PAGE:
10.000 Songs: Genesis - Abacab

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10.000 Songs: Genesis - Abacab

Postby Rob » Sun Feb 11, 2018 10:42 pm

This topic is part of the weekly 10.000 songs, 10.000 opinions. In this, every week another song from the Acclaimed Music song top 10.000 is selected for discussion. The song is chosen completely at random, through random.org, making the selections hopefully very varied. The only other rule in this is that after an artist has had a turn, he can’t appear for another ten weeks. The idea for this topic came to me because I wanted to think of a way to engage more actively with the very large top 10.000 songs that Henrik has compiled for us, while still keeping it accessible and free of any game elements. Yes, that’s right, no game elements. You are free to rate the song each week, but I’ll do nothing with this rating. I want it to be about people’s personal reviews and hopefully discussions. So in reverse to other topics on this site I say: “Please comment on this song, rating is optional”.
Earlier entries of this series can be found here: archive.


“Well, there's a hole in there somewhere.”


110. Genesis - Abacab

The facts:
Year: 1981.
Genre: Pop-rock.
Country: United Kingdom.
Album: Abacab.
Acclaimed Music ranking: #8526.
Song ranking on Acclaimed Music in the artist’s discography: 10th.
Ranks higher than Matty Groves by Fairport Convention, but lower than Why by Carly Simon.
Place in the Acclaimed Music Song Poll 2015: Unranked.

The people:
Written by Tony Banks, Phil Collins & Mike Rutherford.
Produced by Tony Banks, Phil Collins & Mike Rutherford.
Vocals by Phil Collins.
Guitar by Mike Rutherford.
Drums by Phil Collins.
Bass pedals by Mike Rutherford.
Keyboard by Tony Banks.

The opinion:
Is it a cliché to talk about the differences between Peter Gabriel-era Genesis and Phil Collins-era Genesis? Yes, but it seems inevitable. I guess it wouldn’t be necessary if I was to talk about a Gabriel Genesis song. Maybe I could have avoided it with one of the better Collins Genesis tracks, if only as a counter to the cliché. This week we are talking about Abacab though, perhaps the song most caught between the two periods of the bands.

By 1981 Genesis had already delivered four albums without Gabriel, but it wasn’t until Steve Hackett left two albums later that the sound of the group really started to shift (which is why I’d argue that Hackett’s exit is as significant as Gabriel’s, although Gabriel benefits in this narrative because he was with the band from the beginning and during their development of their original sound). From …And Then There Where Three, the group very slowly started to dabble their feet in a more pop-friendly sound.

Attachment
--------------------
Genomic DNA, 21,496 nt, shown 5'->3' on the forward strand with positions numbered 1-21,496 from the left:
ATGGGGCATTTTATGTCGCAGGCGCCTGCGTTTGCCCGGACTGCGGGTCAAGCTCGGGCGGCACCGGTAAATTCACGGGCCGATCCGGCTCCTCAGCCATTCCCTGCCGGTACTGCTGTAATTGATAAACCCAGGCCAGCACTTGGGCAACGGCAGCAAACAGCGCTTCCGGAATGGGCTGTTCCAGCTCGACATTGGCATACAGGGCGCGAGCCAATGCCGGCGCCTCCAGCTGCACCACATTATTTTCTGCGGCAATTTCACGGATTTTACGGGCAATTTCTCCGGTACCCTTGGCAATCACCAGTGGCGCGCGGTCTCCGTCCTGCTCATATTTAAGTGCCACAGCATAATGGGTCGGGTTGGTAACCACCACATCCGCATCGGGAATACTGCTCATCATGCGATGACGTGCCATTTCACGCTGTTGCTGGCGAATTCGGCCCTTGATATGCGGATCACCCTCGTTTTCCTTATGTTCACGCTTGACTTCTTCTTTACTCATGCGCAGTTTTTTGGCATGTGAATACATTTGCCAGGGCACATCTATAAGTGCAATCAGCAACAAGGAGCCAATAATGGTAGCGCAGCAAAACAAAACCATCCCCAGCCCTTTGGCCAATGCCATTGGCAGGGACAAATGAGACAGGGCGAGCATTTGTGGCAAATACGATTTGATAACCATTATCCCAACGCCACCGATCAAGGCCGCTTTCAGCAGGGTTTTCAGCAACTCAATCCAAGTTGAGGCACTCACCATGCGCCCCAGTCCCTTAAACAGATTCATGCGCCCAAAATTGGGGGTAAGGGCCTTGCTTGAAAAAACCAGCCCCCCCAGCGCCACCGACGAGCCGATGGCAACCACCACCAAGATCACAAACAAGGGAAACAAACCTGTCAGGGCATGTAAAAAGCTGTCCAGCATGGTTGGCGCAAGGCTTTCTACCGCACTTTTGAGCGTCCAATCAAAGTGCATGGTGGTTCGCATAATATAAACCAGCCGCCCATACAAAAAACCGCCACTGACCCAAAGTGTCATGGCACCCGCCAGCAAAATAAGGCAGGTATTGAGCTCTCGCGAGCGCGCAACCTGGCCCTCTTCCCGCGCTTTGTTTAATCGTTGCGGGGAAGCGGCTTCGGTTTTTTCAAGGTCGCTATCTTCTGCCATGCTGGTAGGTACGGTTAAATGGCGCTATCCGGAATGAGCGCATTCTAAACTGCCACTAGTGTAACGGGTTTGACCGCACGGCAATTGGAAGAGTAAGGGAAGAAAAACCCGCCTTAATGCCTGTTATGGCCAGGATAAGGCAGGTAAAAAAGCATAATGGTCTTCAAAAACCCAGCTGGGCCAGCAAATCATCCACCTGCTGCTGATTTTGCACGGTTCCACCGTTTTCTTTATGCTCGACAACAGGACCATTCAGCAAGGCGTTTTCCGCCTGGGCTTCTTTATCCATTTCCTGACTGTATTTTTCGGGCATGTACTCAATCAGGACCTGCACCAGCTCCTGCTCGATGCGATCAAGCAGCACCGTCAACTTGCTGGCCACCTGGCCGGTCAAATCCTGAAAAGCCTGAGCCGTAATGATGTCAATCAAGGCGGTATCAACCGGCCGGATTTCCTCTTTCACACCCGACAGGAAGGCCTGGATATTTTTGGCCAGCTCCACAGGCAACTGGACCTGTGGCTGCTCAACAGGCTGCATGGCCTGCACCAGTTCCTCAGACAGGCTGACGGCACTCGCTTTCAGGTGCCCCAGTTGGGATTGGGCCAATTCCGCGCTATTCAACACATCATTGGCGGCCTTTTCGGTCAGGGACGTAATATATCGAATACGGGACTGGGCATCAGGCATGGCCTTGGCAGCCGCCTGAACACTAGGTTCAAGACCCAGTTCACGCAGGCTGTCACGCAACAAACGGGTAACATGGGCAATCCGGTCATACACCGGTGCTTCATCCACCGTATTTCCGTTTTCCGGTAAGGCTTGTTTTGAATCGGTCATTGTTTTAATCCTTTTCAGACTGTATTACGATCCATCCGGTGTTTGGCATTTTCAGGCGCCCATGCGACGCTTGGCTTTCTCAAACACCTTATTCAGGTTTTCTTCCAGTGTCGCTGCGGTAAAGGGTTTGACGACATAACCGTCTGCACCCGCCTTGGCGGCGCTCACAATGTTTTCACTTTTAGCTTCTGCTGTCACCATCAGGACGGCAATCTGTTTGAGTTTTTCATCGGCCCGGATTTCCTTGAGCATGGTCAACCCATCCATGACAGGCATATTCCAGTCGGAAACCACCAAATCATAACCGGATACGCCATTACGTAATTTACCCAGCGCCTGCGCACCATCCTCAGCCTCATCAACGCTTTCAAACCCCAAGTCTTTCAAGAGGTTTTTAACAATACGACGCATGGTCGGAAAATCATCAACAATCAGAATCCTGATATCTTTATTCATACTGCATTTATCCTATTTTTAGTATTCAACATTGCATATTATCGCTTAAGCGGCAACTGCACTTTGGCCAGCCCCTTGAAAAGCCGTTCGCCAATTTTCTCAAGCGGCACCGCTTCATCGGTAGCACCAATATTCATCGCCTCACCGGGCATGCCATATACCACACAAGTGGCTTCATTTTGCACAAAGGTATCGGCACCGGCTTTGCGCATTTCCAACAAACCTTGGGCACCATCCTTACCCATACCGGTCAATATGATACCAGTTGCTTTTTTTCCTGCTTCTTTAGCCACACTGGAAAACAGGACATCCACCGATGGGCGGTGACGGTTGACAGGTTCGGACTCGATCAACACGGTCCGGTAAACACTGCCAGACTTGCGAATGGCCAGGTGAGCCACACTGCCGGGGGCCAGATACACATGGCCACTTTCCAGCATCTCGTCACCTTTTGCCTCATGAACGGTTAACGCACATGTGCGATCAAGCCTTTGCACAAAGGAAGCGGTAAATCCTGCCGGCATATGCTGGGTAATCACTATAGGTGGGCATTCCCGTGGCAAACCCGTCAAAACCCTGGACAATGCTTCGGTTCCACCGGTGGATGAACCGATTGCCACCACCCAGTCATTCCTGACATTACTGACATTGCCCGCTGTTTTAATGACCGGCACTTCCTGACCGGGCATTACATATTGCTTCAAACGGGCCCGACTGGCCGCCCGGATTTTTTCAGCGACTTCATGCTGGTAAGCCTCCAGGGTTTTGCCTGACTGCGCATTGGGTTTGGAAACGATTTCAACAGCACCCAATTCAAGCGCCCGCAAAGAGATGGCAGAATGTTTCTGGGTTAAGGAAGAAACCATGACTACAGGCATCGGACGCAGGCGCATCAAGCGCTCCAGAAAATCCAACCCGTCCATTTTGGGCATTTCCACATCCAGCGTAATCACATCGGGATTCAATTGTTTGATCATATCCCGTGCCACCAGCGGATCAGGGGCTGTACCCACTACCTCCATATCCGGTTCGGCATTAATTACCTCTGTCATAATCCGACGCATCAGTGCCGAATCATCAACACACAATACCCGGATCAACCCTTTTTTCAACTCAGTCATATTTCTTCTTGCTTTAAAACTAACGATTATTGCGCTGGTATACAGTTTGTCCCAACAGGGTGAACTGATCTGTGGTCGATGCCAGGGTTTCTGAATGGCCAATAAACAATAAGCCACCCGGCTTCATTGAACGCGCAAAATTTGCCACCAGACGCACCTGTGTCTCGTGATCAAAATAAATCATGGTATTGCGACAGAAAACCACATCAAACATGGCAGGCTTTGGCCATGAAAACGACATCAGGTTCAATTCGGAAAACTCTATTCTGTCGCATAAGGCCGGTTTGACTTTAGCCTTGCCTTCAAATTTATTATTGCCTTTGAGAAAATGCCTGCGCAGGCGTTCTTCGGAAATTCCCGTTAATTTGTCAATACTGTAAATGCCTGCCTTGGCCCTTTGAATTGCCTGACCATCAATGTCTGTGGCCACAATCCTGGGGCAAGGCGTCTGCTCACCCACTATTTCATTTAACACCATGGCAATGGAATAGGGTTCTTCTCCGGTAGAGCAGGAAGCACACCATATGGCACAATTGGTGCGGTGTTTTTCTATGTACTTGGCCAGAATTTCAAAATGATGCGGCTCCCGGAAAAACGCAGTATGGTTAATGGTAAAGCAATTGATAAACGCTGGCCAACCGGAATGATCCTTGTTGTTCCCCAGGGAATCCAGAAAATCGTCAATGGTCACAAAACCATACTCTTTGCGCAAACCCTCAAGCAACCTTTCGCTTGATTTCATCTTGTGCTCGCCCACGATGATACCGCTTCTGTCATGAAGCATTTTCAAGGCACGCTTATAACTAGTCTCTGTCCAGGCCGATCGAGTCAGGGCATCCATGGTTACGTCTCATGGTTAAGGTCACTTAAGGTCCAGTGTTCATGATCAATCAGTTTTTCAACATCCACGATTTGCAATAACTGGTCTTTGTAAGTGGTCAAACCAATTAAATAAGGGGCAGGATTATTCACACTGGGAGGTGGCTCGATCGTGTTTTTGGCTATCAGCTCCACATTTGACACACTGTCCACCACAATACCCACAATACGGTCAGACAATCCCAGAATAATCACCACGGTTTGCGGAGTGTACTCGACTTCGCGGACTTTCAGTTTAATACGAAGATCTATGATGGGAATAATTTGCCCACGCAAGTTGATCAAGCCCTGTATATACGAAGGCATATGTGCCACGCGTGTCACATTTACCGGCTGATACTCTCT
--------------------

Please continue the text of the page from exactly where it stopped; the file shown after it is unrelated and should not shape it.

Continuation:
Was Phil Collins to blame? He always struck me as an ordinary guy, perhaps not naturally suited to the fantasy worlds of early Genesis. Gabriel pranced around in weird costumes, something Collins didn’t even try to pull off, instead preferring comic banter with the audience. But that’s all show. The band was always a group effort. Most songs where written by the band in jam sessions. Gabriel himself said he didn’t see himself as the group’s leader and later on Rutherford and Banks claimed Collins wasn’t the sole brain behind the band. Diving into the stories behind their albums and songs confirms this.

Perhaps the slide into pop was inevitable. The years of prog were gone, for better or worse. The pop songs brought the band a new audience, but initially they still made a lot of prog works. Around 1981 the group members felt like they were at risk of becoming a caricature of themselves. Abacab was to be the real turning point, but it was still an uneasy one. The album is mostly very poppy, if stylistically diverse, yet it also contains the very prog Dodo/ Lurker.

Above all, there was the title track, a song that has been labelled as both prog and pop. Prog-pop? I think fans of either genre try to deny such a hybrid is possible. I’d say that there is at least one such song and that it is Abacab. Just listen to it. It sounds much like a typical 80’s pop song with its synths. The playing is simple and there are clear hooks. It worked well as a radio single and it was a hit in some countries. But on the album you got a longer cut of almost seven minutes. That one has an extensive, purely instrumental second half, with various “movements”. I think only a prog band would have considered that.

Is this Genesis having their cake and eating it too? Pop for the radio version and prog for the album audience? The first idea worked out, the second didn’t. Initially, prog audiences despised the album and it’s title track, although both have been revaluated somewhat. The second half of the album version might not contain the intricate playing of early Genesis, but it is prog in nature.